Boston University 'Creates' New Covid Strain with '80% Kill Rate': All You Need to Know
With life coming back to normal as Covid-19 on the retreat, a new Covid strain which has an 80% kill rate
A team of Boston University scientists claimed that they have made a hybrid virus — combining Omicron and the original Wuhan strain — that killed 80 per cent of mice in a study,
Experts have slammed the scientists for “playing with fire” and involving in such a “dangerous virus manipulation” research which has not been peer-reviewed.
Professor Shmuel Shapira, a leading scientist in the Israeli Government, said: ‘This should be totally forbidden, it’s playing with fire.’
There are theories that a virus manipulation research in China may have started the pandemic A lab in China’s Wuhan, where the coronavirus was first detected,
A lab in China’s Wuhan, where the coronavirus was first detected, carried out similar research on bat coronaviruses.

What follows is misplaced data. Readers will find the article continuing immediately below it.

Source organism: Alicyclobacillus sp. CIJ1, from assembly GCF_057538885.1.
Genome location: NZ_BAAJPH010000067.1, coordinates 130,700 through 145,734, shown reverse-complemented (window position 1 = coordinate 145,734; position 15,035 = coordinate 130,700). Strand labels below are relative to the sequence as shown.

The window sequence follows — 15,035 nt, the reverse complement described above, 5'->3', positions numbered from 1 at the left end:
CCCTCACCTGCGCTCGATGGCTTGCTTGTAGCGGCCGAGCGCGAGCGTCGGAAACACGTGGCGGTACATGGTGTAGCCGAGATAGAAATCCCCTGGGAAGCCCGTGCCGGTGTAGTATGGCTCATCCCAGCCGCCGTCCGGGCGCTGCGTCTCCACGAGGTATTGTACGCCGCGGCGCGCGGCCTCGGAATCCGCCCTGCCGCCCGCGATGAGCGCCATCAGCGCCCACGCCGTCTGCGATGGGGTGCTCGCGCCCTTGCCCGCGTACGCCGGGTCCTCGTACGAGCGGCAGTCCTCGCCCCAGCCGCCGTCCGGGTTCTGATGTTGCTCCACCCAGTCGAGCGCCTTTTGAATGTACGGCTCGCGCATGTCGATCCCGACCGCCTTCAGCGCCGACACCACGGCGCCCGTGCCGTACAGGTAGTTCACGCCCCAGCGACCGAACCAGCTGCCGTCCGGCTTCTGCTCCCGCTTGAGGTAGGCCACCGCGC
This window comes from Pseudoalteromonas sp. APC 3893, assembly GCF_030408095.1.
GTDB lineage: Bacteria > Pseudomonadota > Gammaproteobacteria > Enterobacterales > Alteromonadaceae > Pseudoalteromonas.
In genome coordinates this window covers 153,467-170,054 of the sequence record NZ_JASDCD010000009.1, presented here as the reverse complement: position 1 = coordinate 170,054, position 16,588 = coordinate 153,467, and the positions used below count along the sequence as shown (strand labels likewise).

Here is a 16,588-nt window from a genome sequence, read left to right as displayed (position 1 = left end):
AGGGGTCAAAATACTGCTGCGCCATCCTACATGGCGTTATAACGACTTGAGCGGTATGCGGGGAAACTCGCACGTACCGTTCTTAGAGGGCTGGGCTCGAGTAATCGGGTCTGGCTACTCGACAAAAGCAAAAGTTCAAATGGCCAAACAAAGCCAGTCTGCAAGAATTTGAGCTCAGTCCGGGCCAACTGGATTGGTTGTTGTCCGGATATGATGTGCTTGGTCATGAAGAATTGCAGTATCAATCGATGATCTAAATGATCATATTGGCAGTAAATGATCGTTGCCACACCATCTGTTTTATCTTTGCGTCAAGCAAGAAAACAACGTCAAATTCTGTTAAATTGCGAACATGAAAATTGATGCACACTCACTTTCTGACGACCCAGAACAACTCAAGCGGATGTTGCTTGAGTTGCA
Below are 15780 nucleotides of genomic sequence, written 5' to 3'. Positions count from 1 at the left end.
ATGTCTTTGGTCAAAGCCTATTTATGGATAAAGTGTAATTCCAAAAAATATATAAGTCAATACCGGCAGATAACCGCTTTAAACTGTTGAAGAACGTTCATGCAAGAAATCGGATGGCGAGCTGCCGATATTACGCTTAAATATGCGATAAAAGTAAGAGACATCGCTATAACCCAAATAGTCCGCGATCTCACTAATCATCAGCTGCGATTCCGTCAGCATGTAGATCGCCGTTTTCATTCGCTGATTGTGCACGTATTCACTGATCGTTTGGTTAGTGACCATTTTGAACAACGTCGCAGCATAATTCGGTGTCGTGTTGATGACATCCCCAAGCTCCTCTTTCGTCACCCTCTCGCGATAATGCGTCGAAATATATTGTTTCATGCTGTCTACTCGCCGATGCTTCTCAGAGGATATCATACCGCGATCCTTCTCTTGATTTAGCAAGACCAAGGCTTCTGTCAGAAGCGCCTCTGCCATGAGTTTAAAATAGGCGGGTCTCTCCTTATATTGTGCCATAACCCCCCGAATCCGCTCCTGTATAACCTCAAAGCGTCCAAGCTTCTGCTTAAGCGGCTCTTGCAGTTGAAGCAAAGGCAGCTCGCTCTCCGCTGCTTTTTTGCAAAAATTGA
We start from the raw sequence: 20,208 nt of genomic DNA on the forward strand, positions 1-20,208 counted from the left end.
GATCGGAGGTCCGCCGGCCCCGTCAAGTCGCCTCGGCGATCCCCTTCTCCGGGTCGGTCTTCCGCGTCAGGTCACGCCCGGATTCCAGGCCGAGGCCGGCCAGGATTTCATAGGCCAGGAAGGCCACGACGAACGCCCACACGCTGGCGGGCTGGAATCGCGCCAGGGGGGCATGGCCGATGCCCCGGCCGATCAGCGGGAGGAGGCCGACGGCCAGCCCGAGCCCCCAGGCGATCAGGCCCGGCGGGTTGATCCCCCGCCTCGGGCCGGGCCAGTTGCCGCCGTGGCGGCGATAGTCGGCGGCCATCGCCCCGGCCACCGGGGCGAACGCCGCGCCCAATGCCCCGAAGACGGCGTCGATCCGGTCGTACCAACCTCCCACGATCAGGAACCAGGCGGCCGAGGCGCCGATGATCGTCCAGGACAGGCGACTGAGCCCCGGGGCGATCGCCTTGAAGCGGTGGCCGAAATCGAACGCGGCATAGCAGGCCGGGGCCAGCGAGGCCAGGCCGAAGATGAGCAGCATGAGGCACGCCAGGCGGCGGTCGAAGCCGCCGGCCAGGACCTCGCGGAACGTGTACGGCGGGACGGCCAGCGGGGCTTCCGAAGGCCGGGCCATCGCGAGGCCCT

Dr Richard Ebright, a chemist at Rutgers University in New Jersey said the research is a clear example of gain of function research.
“If we are to avoid a next lab-generated pandemic, it is imperative that oversight of enhanced potential pandemic pathogen research be strengthened,” he added.
Omicron’s spike protein — the unique structure that binds to and invades human cells and attacked it to the original wildtype strain that first emerged in Wuhan at the start of the pandemic,
The researchers looked at how mice fared against the new hybrid strain compared to the original Omicron variant.
“In mice, while Omicron causes mild, non-fatal infection, the Omicron S-carrying virus inflicts severe disease with a mortality rate of 80 percent,” they wrote in the paper.
However, rodents survived and experienced only mild symptoms when they were exposed to the standard Omicron strain.
“It is especially concerning that this new US-government ePPP research - like the previous US-government ePPP research on chimeric SARS-related coronaviruses at Wuhan Institute of Virology
that may have caused the pandemic - appears not to have undergone the prior risk-benefit review mandated under US-government policies.
If we are to avoid a next lab-generated pandemic, it is imperative that oversight of ePPP research be strengthened,” Ebright said.